But, of course, because the telephone call making the arrangements for the deal was intercepted, the FBI had the entire operation under surveillance. FBI Special Agent Ron Reddy arranged for an Illinois state trooper, Chad Brody, to be stationed along Interstate 55, the route to Joliet. When Hatten-Lubick drove past Trooper Brody, the FBI instructed the trooper to pull him over. Bew, using his modus operandi, tried to intervene by driving erratically and closely following Hatten-Lubick's car to prevent the trooper from getting behind it. Bew also began to weave back and forth on the road, twice almost hitting the trooper's car. Despite Bew's best efforts, Trooper Brody was undeterred and stopped Hatten-Lubick, not Bew.

When the pinch was made, Trooper Brody summoned his dog, Buster, into action. Buster was certified by the Illinois State Police Canine Facility to detect the odor of narcotics, including cocaine. He alerted to the passenger door of the car. Under the passenger seat, Brody found the kilogram of cocaine and arrested Hatten-Lubick and Norfleet.

But, per Agent Reddy's instructions, both men were released without charges later that night. In September, Hatten-Lubick's attorney arranged for him to meet with FBI agents. During an interview, Hatten-Lubick admitted the Burger King incident but refused to talk about previous drug dealings.

In this appeal, Hatten-Lubick raises several issues: whether the evidence could sustain a conviction for conspiracy, whether his trial counsel was ineffective, whether the court's calculation of his drug quantity was erroneous, whether it was error to increase his sentence based on a supervisory role in the offense, and whether it was plain error for the judge not to set a payment schedule for the fine.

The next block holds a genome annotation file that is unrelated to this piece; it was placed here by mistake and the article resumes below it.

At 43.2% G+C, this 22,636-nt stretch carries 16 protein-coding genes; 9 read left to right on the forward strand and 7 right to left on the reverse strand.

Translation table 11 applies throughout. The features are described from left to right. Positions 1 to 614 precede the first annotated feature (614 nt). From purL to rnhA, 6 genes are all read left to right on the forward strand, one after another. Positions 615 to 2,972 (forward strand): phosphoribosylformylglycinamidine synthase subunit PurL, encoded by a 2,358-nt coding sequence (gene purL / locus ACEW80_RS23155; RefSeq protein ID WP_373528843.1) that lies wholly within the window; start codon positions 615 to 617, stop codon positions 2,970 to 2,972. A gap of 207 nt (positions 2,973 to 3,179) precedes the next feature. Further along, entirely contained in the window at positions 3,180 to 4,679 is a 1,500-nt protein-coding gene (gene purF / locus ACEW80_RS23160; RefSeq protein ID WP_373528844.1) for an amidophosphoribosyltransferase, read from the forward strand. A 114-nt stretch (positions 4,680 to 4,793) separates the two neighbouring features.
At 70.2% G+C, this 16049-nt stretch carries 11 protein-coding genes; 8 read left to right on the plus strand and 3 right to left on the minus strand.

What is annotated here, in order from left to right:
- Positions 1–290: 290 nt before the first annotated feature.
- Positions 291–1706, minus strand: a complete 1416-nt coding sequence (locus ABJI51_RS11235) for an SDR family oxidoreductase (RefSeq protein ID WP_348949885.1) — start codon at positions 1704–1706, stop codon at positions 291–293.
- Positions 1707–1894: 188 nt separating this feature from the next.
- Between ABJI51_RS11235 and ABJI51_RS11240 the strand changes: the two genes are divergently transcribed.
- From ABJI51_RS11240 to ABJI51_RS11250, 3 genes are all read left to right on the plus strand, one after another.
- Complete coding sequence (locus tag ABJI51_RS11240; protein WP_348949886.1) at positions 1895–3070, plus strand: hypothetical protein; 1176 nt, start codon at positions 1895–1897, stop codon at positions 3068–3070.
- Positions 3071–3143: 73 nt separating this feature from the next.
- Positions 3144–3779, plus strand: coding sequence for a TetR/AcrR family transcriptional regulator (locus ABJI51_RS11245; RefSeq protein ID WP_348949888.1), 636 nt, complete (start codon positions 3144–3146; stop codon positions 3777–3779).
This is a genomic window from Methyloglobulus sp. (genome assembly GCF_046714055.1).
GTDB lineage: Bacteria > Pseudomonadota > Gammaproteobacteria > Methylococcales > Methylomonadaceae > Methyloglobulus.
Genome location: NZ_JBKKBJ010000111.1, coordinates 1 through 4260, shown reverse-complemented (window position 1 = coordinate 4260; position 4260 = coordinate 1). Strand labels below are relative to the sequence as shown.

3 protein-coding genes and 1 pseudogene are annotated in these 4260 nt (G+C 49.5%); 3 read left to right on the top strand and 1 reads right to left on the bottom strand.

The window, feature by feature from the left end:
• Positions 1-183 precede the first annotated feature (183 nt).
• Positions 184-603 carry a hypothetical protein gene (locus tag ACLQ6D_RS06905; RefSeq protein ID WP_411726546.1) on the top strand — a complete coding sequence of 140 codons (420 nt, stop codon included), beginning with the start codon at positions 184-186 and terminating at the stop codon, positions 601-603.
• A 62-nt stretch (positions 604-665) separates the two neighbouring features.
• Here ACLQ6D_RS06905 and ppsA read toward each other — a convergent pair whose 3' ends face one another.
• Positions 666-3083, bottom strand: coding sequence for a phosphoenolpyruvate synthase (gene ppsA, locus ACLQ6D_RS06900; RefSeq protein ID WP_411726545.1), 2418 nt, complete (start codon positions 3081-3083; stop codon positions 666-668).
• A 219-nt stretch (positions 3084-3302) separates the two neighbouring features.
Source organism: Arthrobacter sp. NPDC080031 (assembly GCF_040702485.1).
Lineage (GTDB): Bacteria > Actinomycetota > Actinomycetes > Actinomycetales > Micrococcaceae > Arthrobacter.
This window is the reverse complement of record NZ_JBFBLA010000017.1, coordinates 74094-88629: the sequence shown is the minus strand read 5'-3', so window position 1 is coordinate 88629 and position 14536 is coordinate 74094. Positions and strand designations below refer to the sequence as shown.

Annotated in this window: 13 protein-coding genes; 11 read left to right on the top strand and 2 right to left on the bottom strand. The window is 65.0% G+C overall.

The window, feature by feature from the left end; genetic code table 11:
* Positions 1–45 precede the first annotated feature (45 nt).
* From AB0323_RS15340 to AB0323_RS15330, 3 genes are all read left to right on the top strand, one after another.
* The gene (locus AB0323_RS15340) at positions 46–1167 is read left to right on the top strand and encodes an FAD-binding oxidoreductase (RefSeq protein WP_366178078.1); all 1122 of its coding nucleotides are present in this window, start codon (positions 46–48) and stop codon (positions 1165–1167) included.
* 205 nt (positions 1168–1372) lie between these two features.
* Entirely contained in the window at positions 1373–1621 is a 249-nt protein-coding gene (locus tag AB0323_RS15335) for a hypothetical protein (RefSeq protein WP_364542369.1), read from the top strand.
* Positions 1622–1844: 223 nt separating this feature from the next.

Hatten-Lubick's claim that the evidence was insufficient to sustain a conviction for conspiracy was first raised in his motion, pursuant to Federal Rule of Criminal Procedure 29, after the government presented its case. The reasons for denying the motion are set out in the court's amended findings of fact and conclusions of law after trial. We review the denial of a motion for judgment of acquittal de novo, looking to see whether, viewing the evidence in the light most favorable to the government, it is sufficient to sustain the conviction. United States v. Hausmann, 345 F.3d 952 (7th Cir.2003); United States v. Jones, 222 F.3d 349 (7th Cir.2000). We reverse a conviction only if there is no basis for a fact finder to find the essential elements of the crime beyond a reasonable doubt. United States v. McCaffrey, 181 F.3d 854 (7th Cir.1999). We defer to the credibility determinations of the trial court. United States v. Hickok, 77 F.3d 992 (7th Cir.1996). In other words, Hatten-Lubick faces a significant challenge on this claim.